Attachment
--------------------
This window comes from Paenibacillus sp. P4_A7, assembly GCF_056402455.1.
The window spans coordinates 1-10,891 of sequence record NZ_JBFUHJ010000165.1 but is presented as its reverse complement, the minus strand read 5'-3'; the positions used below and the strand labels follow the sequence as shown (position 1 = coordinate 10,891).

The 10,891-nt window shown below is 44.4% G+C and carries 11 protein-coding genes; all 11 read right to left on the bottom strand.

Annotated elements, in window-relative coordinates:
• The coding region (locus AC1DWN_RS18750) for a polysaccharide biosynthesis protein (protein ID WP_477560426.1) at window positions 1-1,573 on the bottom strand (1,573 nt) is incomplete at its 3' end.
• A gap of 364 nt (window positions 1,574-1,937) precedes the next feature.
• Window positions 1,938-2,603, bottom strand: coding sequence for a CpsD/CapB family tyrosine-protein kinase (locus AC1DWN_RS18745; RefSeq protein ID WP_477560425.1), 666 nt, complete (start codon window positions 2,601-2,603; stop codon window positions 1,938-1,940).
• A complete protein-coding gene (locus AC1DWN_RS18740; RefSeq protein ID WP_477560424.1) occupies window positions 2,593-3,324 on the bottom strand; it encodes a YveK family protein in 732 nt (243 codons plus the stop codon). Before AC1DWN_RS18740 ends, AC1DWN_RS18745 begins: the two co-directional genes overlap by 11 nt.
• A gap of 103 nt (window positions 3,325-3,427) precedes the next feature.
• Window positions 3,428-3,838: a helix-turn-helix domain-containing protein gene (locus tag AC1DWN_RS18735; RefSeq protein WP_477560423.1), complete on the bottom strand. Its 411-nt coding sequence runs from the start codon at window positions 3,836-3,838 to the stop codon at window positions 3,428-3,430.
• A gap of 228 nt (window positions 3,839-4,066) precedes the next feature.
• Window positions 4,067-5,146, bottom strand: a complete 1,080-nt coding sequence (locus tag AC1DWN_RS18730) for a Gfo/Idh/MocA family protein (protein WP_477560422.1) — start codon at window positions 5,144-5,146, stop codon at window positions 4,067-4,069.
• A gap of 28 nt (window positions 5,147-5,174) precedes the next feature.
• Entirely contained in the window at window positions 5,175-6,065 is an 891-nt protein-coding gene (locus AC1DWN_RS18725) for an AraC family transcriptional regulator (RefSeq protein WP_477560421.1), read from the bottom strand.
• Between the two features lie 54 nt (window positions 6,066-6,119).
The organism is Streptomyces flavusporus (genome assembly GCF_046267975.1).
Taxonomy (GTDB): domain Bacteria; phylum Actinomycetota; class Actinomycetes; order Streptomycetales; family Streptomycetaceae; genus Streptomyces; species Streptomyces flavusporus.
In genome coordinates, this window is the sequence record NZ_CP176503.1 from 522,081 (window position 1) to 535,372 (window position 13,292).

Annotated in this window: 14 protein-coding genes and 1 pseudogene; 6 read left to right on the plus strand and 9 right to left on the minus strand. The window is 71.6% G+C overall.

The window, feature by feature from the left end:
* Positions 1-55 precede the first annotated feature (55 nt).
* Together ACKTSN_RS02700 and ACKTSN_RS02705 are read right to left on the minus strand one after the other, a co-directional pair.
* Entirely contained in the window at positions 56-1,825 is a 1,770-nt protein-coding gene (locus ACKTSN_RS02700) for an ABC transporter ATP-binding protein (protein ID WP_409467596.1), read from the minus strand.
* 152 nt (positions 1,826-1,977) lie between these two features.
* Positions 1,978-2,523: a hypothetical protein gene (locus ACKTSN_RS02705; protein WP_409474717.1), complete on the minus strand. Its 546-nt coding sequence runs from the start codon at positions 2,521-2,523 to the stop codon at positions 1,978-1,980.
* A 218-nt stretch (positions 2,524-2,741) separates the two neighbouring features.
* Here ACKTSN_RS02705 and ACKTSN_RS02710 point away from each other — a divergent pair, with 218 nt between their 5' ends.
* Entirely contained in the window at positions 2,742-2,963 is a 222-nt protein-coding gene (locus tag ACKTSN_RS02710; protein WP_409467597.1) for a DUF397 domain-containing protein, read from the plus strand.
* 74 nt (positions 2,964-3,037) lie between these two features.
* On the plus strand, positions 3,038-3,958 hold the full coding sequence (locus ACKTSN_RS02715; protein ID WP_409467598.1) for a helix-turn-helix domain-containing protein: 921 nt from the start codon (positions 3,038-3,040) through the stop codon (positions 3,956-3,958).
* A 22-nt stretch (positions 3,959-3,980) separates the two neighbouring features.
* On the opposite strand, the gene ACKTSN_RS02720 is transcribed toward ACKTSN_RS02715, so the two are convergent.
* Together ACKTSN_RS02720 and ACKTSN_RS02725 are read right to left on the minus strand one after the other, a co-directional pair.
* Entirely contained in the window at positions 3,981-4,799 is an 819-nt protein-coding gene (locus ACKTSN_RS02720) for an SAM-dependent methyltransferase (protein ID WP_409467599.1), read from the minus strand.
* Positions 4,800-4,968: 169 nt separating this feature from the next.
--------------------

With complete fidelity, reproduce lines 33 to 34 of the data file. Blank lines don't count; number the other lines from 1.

* Together ACKTSN_RS02720 and ACKTSN_RS02725 are read right to left on the minus strand one after the other, a co-directional pair.
* Entirely contained in the window at positions 3,981-4,799 is an 819-nt protein-coding gene (locus ACKTSN_RS02720) for an SAM-dependent methyltransferase (protein ID WP_409467599.1), read from the minus strand.